Andy, Steve Carrell’s character in The 40-Year-Old Virgin, had a problem on his hands. As the move title suggests, he was 40-years old, and a virgin.
Throughout the movie, we are taken back to Andy’s youthful mishaps that set him on hisperpetual path to celibacy. He had reached a point of no return, resigned to his virgin fate.
His problem was that the made sex out to be this big, anxiety inducing thing. He put the pussy on a pedestal, as they say.
I’m a novice meditator. I took a Transcendental Meditation course, where I learned to recite my mantra in my head, over and over, to transcend to equanimity.
However, my overactive brain would prevent me from focusing on meditation, causing me to try harder to meditate. Obviously, that’s not a recipe for success.
Siddhartha didn’t try hard. In fact, he really didn’t do much at all.
I’m also a believer in having an internal locus of control.
For those unfamiliar, internal locus of control is when one believes they can influence events and outcomes, whereas one with an external locus of control blames outside forces for everything.
What that often means for me, though, is that I feel a need to be active, if not hyperactive, to solve a problem I’m faced with.
Can’t get through to that person? Keep calling.
Struggling with your dating life? Keep swiping.
Can’t meditate? Try harder.
It’s in my control, and therefore I must do — and do hard — to achieve.
Through conversations, study and practice, I have learned that the key to overcoming my challenges with meditation is precisely to do less.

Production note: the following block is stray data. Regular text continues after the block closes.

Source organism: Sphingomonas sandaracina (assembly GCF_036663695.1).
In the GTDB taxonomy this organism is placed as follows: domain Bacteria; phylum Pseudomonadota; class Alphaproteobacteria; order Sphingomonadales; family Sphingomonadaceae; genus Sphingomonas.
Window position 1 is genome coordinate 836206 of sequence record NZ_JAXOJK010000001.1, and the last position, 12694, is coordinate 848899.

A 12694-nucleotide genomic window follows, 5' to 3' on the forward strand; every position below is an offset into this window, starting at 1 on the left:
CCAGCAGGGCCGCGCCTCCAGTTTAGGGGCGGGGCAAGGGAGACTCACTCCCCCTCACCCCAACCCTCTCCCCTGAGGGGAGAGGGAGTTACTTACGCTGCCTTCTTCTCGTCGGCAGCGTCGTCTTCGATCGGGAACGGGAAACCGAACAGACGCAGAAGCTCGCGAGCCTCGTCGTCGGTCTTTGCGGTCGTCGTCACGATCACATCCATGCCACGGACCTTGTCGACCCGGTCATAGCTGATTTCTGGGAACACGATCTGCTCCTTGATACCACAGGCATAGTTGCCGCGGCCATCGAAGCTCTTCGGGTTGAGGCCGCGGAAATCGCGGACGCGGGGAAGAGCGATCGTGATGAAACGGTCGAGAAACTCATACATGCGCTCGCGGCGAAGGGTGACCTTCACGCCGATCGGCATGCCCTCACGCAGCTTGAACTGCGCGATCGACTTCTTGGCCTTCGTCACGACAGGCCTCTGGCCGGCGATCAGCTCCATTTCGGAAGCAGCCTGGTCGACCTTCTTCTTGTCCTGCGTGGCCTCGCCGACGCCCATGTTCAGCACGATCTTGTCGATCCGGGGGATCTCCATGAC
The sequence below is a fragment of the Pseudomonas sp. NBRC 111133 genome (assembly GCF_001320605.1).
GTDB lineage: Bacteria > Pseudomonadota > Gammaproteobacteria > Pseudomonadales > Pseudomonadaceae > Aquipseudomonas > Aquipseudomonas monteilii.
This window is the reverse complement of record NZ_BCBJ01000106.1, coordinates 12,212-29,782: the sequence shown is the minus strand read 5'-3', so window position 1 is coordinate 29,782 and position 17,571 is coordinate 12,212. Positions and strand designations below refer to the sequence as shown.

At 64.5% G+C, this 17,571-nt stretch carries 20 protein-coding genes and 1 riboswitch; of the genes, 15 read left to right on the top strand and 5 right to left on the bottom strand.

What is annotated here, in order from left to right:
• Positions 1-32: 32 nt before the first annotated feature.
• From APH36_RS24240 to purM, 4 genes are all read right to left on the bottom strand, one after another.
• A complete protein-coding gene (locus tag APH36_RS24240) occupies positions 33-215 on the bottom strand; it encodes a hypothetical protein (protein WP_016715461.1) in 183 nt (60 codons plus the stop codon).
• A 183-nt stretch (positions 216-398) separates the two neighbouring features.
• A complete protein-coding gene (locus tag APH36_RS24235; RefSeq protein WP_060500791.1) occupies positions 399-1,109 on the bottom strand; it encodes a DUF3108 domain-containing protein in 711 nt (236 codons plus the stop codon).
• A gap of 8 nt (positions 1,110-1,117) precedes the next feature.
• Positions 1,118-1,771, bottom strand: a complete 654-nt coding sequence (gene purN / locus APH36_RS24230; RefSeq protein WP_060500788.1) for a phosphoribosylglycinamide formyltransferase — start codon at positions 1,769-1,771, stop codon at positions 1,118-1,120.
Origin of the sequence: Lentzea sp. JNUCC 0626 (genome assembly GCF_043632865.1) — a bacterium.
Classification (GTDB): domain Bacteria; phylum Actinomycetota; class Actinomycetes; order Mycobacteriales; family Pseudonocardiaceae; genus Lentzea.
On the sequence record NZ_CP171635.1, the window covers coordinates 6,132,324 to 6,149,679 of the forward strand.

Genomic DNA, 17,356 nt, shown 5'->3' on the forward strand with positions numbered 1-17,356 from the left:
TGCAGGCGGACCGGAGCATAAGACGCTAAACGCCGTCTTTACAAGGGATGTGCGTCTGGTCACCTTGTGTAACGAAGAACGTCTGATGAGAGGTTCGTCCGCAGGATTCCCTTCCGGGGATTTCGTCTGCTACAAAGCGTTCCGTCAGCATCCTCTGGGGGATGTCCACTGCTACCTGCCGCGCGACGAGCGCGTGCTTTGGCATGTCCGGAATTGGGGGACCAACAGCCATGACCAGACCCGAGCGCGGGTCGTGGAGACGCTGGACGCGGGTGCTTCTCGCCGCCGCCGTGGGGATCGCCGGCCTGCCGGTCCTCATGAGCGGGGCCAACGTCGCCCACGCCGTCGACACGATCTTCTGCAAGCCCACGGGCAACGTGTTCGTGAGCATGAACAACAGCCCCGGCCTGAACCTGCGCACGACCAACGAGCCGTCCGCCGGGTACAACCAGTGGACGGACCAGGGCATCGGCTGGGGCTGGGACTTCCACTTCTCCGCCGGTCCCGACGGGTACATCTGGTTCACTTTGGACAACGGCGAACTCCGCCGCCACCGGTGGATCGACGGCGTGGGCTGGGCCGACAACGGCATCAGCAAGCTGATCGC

Rather than worrying about reciting my mantra or fighting my thoughts and restlessness, just breath. Focus on the breaths — in and out — and when the mind wanders, bring it back .
That’s beginner meditation.
And it works.
Similarly, how often do we hear about relationships forming when the couple wasn’t looking for one.
Or, a prospective client expresses interest in what we’re selling not long after we stop incessantly following up.
All of us — especially those with an internal locus of control — believe in trying. But often, that leaves us trying too hard, to ill effect.
In addition to doing more at one task, those in question may also struggle with doing more tasks, to achieve more goals.
So with greater mindfulness, how can we be sure to do less, especially in moments when it feels like we need to do more?
Take time to reflect on what are doing.
This services two purposes. Firstly, the act of reflection takes away time that you would otherwise be spent doing more stuff.
Secondly, it’s an opportunity to ask why — why am I doing these things? Why do I want to do these things? Are they serving me well? Is the way I am approaching the situation serving me well?
With reflection, you’ll undoubtedly gain the wisdom to cut out the wasted effort and activities.
Say no to most things.
Doing less requires developing the habit of doing less.
When reflection and asking why gives you the courage to say no, say no to (almost) everything!
Daily habits are important but you’re allowed to take a day off.
Accomplishing your goals typically involves compounding and accruing effort, especially through daily habit formation, day in and day out.
But when habits feel like a burden it means it’s time to take a break.
A day off — a rest day — facilitates the ability to do more tomorrow.